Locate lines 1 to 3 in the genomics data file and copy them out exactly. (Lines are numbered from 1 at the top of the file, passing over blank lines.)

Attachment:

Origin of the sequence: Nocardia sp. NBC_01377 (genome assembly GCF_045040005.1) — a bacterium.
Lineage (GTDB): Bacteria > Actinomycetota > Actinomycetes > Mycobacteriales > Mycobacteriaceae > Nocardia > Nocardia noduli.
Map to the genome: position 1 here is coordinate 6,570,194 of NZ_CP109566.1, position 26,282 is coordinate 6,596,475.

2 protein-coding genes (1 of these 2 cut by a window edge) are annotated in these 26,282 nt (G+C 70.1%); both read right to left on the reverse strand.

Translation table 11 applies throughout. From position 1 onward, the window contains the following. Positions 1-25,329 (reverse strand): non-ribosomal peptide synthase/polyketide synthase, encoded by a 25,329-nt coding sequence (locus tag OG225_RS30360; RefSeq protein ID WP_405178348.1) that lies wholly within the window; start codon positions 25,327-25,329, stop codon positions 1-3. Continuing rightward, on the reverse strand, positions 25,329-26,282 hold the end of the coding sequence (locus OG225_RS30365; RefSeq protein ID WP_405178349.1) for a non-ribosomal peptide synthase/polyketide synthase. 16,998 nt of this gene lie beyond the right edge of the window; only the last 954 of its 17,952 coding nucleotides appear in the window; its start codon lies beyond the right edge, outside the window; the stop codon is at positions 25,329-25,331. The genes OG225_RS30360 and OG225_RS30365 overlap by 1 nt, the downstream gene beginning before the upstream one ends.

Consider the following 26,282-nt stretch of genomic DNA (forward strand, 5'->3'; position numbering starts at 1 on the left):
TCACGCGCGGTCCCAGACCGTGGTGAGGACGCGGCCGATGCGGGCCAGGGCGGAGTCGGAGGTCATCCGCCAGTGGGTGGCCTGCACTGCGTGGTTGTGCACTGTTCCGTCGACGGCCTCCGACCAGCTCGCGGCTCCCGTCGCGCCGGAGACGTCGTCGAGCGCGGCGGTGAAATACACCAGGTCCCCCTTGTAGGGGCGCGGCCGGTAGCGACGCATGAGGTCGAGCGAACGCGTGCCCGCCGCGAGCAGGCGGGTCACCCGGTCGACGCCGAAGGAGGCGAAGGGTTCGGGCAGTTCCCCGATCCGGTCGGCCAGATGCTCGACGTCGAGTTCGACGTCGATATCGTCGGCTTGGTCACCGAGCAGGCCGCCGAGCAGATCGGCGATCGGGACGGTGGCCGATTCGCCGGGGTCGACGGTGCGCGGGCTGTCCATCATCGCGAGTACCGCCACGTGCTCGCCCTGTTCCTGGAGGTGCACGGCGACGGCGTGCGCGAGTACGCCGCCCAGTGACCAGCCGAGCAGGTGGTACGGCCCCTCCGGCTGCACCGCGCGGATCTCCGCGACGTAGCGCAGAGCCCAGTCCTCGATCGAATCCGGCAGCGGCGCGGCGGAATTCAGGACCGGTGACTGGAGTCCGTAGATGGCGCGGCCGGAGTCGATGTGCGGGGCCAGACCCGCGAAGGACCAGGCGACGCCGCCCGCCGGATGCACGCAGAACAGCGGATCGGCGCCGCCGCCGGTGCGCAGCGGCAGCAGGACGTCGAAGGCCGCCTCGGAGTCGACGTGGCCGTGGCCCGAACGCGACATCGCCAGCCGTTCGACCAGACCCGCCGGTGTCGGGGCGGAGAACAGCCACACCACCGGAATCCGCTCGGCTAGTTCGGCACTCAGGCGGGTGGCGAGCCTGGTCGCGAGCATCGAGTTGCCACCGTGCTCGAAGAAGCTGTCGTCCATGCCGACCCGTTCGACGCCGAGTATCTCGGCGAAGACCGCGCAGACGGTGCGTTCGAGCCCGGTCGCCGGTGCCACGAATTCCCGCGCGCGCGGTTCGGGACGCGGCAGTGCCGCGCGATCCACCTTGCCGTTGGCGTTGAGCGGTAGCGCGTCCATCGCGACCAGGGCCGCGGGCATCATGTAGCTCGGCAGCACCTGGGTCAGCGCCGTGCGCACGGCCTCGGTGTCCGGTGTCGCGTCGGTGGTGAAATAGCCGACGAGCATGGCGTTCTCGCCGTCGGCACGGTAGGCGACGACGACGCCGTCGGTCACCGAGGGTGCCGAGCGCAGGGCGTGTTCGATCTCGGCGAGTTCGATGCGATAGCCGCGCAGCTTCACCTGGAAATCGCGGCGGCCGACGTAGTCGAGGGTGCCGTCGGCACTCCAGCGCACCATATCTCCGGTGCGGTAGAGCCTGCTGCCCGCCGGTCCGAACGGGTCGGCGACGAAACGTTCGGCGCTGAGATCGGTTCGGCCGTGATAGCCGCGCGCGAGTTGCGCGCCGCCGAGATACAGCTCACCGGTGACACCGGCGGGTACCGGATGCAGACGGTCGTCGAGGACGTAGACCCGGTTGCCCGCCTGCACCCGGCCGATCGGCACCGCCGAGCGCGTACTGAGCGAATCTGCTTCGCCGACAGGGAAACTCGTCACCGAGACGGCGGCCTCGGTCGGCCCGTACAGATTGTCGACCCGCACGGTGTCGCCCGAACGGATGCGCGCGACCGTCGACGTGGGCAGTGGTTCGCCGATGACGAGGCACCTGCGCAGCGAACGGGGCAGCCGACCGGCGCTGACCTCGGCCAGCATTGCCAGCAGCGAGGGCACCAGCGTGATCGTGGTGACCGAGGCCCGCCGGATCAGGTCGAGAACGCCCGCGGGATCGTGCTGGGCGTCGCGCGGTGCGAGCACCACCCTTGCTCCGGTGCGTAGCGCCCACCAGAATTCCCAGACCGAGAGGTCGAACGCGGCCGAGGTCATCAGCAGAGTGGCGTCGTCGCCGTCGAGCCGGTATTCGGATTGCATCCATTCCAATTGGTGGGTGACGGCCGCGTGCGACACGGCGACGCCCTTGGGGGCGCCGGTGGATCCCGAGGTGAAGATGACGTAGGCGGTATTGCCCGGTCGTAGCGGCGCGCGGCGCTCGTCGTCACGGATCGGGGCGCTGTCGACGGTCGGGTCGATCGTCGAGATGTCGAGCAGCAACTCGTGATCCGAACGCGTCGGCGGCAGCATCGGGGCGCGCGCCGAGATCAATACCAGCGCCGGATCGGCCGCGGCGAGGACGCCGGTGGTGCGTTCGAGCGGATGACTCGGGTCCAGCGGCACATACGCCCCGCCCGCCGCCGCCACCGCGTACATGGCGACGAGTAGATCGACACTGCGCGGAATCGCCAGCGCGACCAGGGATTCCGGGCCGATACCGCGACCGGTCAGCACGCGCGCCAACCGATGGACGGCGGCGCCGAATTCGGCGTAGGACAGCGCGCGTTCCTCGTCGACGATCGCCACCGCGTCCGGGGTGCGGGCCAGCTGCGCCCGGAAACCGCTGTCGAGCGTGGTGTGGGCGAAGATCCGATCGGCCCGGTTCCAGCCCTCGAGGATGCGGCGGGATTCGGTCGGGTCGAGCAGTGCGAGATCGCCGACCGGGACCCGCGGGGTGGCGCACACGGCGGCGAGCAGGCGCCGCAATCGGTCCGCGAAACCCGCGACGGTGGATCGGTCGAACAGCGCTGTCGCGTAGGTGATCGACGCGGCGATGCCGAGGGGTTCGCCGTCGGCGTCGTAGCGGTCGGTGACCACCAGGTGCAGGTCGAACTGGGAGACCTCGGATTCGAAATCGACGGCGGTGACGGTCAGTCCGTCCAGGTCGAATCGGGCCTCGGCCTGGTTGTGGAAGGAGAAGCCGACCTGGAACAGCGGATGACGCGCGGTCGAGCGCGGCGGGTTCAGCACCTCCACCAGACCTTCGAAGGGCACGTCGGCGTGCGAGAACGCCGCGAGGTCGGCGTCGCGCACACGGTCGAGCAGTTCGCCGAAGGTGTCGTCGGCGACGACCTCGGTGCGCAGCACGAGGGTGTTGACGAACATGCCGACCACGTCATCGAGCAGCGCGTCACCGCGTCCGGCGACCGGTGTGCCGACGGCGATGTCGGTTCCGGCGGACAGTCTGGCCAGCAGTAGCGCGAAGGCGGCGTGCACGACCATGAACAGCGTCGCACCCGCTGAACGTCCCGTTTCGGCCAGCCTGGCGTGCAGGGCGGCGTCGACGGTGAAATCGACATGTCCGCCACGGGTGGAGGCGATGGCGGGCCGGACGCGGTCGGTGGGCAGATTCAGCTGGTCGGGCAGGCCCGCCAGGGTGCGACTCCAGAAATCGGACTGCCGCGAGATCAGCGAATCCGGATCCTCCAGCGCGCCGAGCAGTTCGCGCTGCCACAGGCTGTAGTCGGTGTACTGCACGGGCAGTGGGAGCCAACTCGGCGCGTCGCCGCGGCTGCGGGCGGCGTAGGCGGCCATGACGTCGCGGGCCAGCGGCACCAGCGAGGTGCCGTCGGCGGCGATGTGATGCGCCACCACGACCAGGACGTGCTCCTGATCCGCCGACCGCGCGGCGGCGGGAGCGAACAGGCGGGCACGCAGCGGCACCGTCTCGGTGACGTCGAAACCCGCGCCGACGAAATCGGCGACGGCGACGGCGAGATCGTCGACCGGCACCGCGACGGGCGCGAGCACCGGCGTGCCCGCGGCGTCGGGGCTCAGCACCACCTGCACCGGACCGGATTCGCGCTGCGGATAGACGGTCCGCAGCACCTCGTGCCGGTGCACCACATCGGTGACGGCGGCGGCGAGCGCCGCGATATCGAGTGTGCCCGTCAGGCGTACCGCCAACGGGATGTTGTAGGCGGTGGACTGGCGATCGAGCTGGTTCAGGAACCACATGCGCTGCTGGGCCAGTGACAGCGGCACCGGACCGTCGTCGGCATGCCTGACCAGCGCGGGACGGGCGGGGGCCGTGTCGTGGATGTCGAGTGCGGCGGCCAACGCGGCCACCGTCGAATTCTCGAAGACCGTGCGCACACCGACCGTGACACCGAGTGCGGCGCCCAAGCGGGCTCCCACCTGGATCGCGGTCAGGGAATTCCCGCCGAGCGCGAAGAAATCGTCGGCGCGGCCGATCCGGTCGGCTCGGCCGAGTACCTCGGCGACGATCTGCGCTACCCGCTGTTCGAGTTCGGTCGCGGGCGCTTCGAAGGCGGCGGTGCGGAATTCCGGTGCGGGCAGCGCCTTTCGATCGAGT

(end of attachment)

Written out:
Origin of the sequence: Nocardia sp. NBC_01377 (genome assembly GCF_045040005.1) — a bacterium.
Lineage (GTDB): Bacteria > Actinomycetota > Actinomycetes > Mycobacteriales > Mycobacteriaceae > Nocardia > Nocardia noduli.
Map to the genome: position 1 here is coordinate 6,570,194 of NZ_CP109566.1, position 26,282 is coordinate 6,596,475.